On his surprisingly gentle, open, and profound new album, the R&B singer returns to a subject he’s explored since his first mixtape: time
When Frank Ocean released “Nikes” on Saturday, a sense of mystery and surprise lingered. “We’ll let you guys prophesy / We gon’ see the future first”, he sings on the second verse. The magical words opened up limitless potential meanings, but it wasn’t until Blonde finally dropped in the early hours of Sunday morning that it became clear what Ocean meant. It concerns a subject that the R&B singer has explored across his music ever since he released nostalgia, ULTRA: time.
On channel ORANGE, Ocean was thinking about forever, but in the case of Blonde he mourns lost time because it can never be reclaimed. Call it pathetic fallacy if you want, but it’s hard not to hear Blonde without thinking about the album as an evocation of fading summer and missed opportunities. “This is joy, this is summer”, he sings on “Skyline To”. With the album arriving in late August, autumn just around the corner, these types of exultant days will become fewer, and the sorrow, to the listener, is that our perception of seasonal changes diminishes with age. “It begins to blur, we get older (Blur!) / Summer ain't as long as it used to be,” he and Kendrick Lamar sing later on in the same song. We’ll all be singing “That's a pretty fucking fast year flew by” come December 31.
“On channel ORANGE, Ocean was thinking about forever, but in the case of Blonde he mourns lost time because it can never be reclaimed”
Blonde’s surface is enough to give you an impression of its sound: it’s meditative, wistful, and reflective, and soundtracks the return of recent memories as distinctively familiar as Frank’s warm voice. It may be an abstract image of youth (like on “Pink + White”) or an exploration of past mistakes (like on “Ivy”: “We didn't give a fuck back then / I ain't a kid no more / We’ll never be those kids again”), but the pictures appear lucidly through Frank’s sonic architecture. The most memorable parts of the album are often the most simple: the backing guitars of “Self Control” and the organs of “Solo”, for example, which elevate acoustic and electric matter over digital. The serenity and simplicity of Blonde recalls, perhaps not accidentally, The Beatles – they’re credited as writers on the mellow “White Ferrari” and the contemplative “Seigfried”. (50 years ago The Beatles also released the gold-tinged Revolver, which demonstrated the same patience and composure that Ocean would employ post-channel ORANGE, with the band logging over 300 hours in the studio to create it.)
In the years between channel ORANGE and Blonde, it seems that Ocean has lived and grown a lot. Some of Blonde’s songs talk about the lessons he’s learned in this time and his journey of self-discovery. This is perhaps made most clear on closing track “Futura Free”, where Ocean utters the final words of the album: “How far is a light year?” The line asks Ocean (as well as his brother and his friends, who are interviewed on the song) to reflect on how far they’ve come, and what they’ve learned since the days of working “on my feet for $7 an hour”. Compared to a light year, those years mean nothing – it’s what you do with that time that’s significant. In Ocean’s case, that’s learning carpentry to build a staircase, or writing a screenplay (as appears in his Boys Don’t Cry magazine). The process of self-discovery can give you unique insights into your character, and it occurs over a given period – what Blonde seems to say is that the days will pass smoothly if you take the time to learn self-worth and love what you do.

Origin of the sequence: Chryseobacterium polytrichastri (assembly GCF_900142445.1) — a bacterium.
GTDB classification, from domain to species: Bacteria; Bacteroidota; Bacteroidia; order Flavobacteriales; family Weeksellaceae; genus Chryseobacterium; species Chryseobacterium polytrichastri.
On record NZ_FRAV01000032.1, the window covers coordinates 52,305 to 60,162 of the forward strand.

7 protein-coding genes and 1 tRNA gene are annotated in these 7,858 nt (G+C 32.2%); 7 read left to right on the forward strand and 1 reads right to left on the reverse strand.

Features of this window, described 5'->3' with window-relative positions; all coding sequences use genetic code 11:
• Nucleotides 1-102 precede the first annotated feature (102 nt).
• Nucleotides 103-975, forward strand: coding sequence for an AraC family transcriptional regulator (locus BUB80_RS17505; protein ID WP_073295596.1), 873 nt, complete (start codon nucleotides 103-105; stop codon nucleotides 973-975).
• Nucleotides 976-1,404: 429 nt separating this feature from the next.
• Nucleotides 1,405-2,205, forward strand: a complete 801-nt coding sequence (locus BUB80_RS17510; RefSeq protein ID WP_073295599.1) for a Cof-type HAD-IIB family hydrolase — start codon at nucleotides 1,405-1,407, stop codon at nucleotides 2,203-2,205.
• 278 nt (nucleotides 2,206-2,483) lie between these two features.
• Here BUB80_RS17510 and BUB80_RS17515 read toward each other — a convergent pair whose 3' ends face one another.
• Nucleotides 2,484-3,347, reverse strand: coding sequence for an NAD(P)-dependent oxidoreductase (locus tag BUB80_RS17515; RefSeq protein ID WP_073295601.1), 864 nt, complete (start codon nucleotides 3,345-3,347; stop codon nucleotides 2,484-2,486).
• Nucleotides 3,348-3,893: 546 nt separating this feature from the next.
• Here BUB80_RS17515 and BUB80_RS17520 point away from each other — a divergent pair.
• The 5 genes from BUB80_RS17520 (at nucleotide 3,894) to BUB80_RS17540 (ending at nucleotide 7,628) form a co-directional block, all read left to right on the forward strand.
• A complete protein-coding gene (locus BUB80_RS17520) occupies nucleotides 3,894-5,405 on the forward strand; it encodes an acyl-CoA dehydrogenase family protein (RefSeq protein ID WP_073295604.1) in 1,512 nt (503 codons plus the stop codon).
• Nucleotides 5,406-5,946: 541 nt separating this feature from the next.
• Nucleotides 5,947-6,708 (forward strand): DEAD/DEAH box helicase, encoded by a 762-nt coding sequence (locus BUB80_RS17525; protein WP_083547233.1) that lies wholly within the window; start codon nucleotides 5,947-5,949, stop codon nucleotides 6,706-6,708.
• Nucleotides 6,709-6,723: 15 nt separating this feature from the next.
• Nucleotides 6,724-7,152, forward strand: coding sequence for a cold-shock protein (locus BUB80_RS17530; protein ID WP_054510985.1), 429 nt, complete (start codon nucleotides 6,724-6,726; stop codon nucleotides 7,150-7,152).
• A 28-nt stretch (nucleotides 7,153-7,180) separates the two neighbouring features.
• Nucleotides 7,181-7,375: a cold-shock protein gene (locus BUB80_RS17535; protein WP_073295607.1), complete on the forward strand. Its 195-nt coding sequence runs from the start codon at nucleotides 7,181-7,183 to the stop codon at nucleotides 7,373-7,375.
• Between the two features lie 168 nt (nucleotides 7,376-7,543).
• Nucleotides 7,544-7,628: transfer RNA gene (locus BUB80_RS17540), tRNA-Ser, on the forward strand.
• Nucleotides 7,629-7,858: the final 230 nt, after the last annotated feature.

For a major artist in Ocean’s position, a traditional and conventional approach to his art seems like the most natural and maybe even only way that he can create. In 2016, we’re used to ‘appointment listening’ and the album release-as-spectacle, but Ocean still chooses to work at his own pace. It’s a necessary calm in a frenetic world, and it pours out from Ocean across the album. His personal expression and his openness is a gift to others, and his rigorous self-control allows him to open up when he needs to; it's why the tongue-in-cheek overdue library card, zen-like staircase-building, and the poignancy of “Ivy” (a song about Ocean’s first love, which may refer to his coming-out letter in 2012) leaves such an impression.
“It’s hard not to hear Blonde without thinking about the album as an evocation of fading summer and missed opportunities”
Now seems like the perfect time for Frank Ocean to return and to reflect on the months passed. As we enter the darker months of the year, it's worth remembering how major artists delivered their albums in 2016: Rihanna and James Blake dumped their records unexpectedly, Radiohead and Drake set dates and times for theirs, and Kanye and Beyoncé both provided televised events before their roll-outs. All of these were released in the first half of 2016 to the point where the surprise album became a predictable strategy for big hitters. Ocean isn’t above such gimmicks, but with a partiality to secrecy and oblique references, Blonde delivers the possibility of the unexpected and ability to astonish in a year when big news and teasers are ubiquitous.
Blonde may not have the same impact as channel ORANGE, but it doesn't need to. Ocean is the writer of his own narrative – that is to say, a Frank Ocean album doesn’t need to be anything other than a Frank Ocean album. The measure of Blonde is a surprisingly gentle, open, and profound work at odds with the current climate. While it certainly makes up for lost time, its instant legacy may remain to be seen. Ocean may continue to withdraw from the on-demand, always-on culture. If so, the only thing he asks of us is a small request found on “Self-Control”: “Keep a place for me, for me / I’ll sleep between y’all, it’s nothing”.